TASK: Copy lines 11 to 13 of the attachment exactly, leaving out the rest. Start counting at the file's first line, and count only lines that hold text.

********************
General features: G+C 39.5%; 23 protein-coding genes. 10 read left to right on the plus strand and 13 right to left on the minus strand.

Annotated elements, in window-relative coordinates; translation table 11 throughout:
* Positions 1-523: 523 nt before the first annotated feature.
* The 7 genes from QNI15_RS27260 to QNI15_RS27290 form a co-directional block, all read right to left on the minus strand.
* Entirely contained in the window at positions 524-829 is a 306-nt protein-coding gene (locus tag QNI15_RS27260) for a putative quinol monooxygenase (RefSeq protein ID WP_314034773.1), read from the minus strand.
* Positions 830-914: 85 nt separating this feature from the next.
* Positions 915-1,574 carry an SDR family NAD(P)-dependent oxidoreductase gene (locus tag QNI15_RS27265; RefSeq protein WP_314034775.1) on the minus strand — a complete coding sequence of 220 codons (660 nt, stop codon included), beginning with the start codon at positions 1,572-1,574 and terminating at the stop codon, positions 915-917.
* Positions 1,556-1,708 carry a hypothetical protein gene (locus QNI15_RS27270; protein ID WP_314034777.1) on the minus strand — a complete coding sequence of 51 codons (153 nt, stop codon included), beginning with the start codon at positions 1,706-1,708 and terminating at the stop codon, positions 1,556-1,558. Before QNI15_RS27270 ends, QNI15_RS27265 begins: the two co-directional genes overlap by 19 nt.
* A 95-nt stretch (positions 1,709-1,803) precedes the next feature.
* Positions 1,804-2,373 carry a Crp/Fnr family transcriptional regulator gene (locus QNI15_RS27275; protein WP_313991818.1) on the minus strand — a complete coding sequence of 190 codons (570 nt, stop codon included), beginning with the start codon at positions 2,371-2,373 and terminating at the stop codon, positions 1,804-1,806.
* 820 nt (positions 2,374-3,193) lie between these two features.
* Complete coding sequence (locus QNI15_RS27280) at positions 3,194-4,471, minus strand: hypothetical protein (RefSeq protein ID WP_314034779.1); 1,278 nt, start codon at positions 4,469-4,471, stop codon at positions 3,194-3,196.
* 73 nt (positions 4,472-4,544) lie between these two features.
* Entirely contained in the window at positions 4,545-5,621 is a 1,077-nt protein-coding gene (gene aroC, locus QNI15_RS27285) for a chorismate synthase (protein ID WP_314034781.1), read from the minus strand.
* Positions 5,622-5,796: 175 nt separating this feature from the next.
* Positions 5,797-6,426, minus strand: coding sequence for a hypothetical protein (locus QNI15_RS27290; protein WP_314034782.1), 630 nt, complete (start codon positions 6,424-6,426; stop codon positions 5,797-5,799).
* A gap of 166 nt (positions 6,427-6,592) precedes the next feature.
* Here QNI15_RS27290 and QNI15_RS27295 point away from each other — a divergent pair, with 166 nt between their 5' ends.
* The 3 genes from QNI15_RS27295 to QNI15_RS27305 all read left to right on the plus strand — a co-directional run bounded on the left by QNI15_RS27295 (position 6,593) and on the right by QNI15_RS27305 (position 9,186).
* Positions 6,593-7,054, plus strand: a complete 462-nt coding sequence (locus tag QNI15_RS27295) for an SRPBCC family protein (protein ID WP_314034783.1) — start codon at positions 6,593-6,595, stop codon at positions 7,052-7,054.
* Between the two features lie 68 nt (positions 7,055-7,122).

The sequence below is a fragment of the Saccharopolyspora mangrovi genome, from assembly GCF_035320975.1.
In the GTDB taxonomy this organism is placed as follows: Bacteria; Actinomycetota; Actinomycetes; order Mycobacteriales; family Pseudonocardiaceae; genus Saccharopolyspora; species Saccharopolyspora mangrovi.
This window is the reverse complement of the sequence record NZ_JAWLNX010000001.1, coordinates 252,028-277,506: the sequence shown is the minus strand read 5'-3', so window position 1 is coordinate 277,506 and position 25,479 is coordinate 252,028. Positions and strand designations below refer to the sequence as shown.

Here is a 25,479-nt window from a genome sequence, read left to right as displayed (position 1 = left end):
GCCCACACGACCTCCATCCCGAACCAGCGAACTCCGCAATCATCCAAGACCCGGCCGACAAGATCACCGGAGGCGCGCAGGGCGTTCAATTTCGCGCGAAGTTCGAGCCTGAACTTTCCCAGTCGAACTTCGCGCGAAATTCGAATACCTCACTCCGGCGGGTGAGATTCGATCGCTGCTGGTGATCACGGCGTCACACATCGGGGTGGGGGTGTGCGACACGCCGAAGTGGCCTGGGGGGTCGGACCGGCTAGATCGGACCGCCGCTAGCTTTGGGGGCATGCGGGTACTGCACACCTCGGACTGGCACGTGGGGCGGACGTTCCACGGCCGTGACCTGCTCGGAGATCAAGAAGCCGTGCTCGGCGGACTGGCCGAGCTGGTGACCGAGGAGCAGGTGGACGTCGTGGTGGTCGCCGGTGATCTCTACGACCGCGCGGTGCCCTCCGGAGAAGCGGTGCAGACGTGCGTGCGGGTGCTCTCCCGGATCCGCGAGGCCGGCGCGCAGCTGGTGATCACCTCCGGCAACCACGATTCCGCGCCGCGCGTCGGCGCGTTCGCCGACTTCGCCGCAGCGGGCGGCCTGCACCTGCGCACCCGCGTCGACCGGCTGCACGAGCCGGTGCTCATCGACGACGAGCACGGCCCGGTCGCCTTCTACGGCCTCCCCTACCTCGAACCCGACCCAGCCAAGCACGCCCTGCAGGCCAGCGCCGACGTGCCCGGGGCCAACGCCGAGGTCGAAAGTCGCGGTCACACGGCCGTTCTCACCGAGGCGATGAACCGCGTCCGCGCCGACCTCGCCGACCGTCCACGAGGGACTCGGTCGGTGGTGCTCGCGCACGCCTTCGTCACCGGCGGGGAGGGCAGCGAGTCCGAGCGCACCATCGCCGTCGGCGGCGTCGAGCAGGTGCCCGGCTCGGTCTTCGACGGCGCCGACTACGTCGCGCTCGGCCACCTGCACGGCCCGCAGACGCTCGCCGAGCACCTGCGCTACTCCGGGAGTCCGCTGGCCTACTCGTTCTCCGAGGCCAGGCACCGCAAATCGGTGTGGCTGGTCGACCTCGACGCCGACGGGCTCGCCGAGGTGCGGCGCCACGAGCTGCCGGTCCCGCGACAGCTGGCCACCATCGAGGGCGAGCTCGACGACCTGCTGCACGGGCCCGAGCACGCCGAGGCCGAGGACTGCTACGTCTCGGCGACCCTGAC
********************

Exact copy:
* 820 nt (positions 2,374-3,193) lie between these two features.
* Complete coding sequence (locus QNI15_RS27280) at positions 3,194-4,471, minus strand: hypothetical protein (RefSeq protein ID WP_314034779.1); 1,278 nt, start codon at positions 4,469-4,471, stop codon at positions 3,194-3,196.
* 73 nt (positions 4,472-4,544) lie between these two features.